In the Great War, 730 Old Wilsonians and staff went to fight. 120 never came back. To this day they are commemorated on the school’s War Memorial, which was opened in the old school (Camberwell) in 1921 following donations from the OW community. It was one of the few items brought from the old school to Sutton, demonstrating its spiritual and moral importance to our community. This week, assemblies led by the Head allowed the school to remember the fallen.
The Headmaster’s talk focused on the significant (but often overlooked) contribution of troops and labourers from all over the world during both World Wars. India (modern day India, Bangladesh, Pakistan and Sri Lanka) contributed 1.4 million troops up to 1919 and saw action at Ypres, Neuve La Chapelle, Gallipoli and Mesopotamia. Fighting on both sides, two million men from the African continent were involved, with ten percent being killed or dying of disease.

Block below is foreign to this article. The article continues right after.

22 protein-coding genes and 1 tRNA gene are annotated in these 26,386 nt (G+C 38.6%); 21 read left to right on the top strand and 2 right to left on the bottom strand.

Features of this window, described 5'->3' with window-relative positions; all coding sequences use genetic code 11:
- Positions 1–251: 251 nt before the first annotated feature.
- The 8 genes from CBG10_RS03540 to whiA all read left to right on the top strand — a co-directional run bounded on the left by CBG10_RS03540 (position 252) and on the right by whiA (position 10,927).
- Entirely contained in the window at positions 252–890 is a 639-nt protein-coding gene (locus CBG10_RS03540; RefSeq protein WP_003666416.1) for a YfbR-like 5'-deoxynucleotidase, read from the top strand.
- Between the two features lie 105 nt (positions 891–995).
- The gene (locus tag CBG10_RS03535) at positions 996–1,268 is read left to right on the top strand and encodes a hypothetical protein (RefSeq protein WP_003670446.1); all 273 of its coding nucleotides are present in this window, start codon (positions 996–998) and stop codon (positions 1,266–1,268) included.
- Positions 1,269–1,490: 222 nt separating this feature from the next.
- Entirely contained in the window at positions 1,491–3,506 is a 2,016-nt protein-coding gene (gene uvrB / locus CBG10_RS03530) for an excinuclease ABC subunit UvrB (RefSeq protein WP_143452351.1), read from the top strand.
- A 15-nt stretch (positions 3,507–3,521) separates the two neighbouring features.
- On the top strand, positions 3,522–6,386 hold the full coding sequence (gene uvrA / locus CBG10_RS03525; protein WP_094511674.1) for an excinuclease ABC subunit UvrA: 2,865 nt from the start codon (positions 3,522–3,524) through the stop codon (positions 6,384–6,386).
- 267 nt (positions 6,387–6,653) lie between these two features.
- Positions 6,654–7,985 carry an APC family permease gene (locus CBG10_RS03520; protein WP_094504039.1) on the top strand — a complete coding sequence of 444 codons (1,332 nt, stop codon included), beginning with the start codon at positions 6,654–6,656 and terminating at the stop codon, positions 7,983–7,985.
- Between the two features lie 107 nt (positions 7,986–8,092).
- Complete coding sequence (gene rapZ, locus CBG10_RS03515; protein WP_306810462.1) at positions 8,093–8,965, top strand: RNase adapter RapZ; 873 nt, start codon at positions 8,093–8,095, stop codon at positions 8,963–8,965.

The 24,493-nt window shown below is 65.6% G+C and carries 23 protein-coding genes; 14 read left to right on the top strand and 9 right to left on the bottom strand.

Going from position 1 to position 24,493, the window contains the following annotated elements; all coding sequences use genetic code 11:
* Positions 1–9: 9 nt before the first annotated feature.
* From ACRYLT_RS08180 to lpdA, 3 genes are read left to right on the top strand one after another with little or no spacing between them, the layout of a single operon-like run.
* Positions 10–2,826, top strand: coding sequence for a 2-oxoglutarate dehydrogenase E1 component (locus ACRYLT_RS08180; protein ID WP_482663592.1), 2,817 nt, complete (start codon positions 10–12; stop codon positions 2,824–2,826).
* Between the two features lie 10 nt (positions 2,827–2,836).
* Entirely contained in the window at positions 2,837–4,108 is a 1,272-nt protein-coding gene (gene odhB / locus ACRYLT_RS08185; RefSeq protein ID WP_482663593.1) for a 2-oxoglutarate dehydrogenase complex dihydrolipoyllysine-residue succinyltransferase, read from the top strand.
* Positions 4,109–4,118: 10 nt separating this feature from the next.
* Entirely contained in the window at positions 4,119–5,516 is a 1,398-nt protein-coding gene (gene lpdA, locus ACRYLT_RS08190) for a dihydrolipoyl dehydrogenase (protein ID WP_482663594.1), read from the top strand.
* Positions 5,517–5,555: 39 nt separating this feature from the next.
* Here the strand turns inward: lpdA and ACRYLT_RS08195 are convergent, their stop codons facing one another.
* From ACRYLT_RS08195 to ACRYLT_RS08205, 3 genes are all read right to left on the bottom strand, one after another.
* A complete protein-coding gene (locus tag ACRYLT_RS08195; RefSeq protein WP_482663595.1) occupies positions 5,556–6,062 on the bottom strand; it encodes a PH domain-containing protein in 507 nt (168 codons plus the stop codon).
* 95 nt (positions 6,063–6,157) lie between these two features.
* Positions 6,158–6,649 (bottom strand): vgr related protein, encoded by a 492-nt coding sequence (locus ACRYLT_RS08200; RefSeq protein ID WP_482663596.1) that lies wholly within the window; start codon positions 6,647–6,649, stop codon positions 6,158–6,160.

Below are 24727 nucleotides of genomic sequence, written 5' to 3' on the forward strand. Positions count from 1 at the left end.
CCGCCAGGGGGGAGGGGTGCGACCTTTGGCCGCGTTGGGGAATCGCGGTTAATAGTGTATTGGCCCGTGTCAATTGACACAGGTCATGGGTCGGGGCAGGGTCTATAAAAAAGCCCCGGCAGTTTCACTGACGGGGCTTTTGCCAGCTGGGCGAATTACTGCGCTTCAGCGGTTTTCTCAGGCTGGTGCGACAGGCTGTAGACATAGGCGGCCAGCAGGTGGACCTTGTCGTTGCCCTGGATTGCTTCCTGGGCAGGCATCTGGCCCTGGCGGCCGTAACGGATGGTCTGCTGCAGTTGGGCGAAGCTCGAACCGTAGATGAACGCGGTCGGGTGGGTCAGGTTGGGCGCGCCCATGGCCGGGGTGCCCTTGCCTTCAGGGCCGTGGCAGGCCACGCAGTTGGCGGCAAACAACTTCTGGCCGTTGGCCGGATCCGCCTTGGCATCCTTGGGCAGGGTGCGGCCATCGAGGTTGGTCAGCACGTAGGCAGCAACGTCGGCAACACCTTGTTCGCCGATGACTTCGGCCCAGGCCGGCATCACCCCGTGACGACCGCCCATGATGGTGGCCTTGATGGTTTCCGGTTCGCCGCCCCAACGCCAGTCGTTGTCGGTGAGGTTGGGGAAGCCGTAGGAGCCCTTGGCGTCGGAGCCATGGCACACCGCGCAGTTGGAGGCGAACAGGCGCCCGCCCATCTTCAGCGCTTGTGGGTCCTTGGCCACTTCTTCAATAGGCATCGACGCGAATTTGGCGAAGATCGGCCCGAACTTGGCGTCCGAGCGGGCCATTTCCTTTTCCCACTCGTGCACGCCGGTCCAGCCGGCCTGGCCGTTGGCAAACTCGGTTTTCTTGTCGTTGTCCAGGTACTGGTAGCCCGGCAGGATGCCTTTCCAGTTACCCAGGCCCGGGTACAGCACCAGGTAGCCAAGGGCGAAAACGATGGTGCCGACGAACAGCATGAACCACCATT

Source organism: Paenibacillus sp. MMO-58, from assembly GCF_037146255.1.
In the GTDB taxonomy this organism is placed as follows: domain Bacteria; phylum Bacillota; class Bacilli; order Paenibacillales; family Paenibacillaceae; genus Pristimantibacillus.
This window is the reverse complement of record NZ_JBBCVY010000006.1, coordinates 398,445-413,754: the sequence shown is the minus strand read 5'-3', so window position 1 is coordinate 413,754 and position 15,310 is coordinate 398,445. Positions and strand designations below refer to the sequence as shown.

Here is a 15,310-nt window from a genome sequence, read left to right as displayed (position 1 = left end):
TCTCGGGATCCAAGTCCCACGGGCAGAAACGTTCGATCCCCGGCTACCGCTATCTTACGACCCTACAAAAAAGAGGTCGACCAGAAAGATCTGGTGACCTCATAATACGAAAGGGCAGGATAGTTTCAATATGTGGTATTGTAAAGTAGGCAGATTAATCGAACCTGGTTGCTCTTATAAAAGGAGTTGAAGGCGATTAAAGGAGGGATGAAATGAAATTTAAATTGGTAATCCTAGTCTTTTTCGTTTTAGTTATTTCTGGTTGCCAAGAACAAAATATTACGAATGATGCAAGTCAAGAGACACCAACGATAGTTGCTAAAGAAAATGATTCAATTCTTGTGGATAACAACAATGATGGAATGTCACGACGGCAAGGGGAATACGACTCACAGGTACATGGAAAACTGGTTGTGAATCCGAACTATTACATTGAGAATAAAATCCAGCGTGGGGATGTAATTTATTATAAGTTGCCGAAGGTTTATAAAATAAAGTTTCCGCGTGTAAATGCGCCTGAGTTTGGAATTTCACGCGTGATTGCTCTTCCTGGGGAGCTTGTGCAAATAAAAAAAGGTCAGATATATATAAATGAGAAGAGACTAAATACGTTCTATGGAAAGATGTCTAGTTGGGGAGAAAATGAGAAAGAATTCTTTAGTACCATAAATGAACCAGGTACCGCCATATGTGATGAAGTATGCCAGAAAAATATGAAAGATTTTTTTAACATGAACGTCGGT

Mr Cole has spoken in the past of the cultural sensitivities shown to Muslim, Hindu and Sikh soldiers who were treated in a military hospital based in George IV’s extravagant pavilion in Brighton, but this year’s assembly focussed on the Double V Campaign to ensure civil rights for those who were returning from battle. Mr Cole emphasised the importance of commemorating all who fought in this and subsequent conflicts and reminded all present of the need not just for respect, but for gratitude to those who enable us to live in a free and tolerant society. We are reminded that many men and women from around the world gave their tomorrow for our today.
At the end of the assembly the Head read out a selection of names of those who fell from our community, a wreath was placed by the School Captain (accompanied by members of the CCF) at the school’s War Memorial and silence observed after the sounding of the Last Post.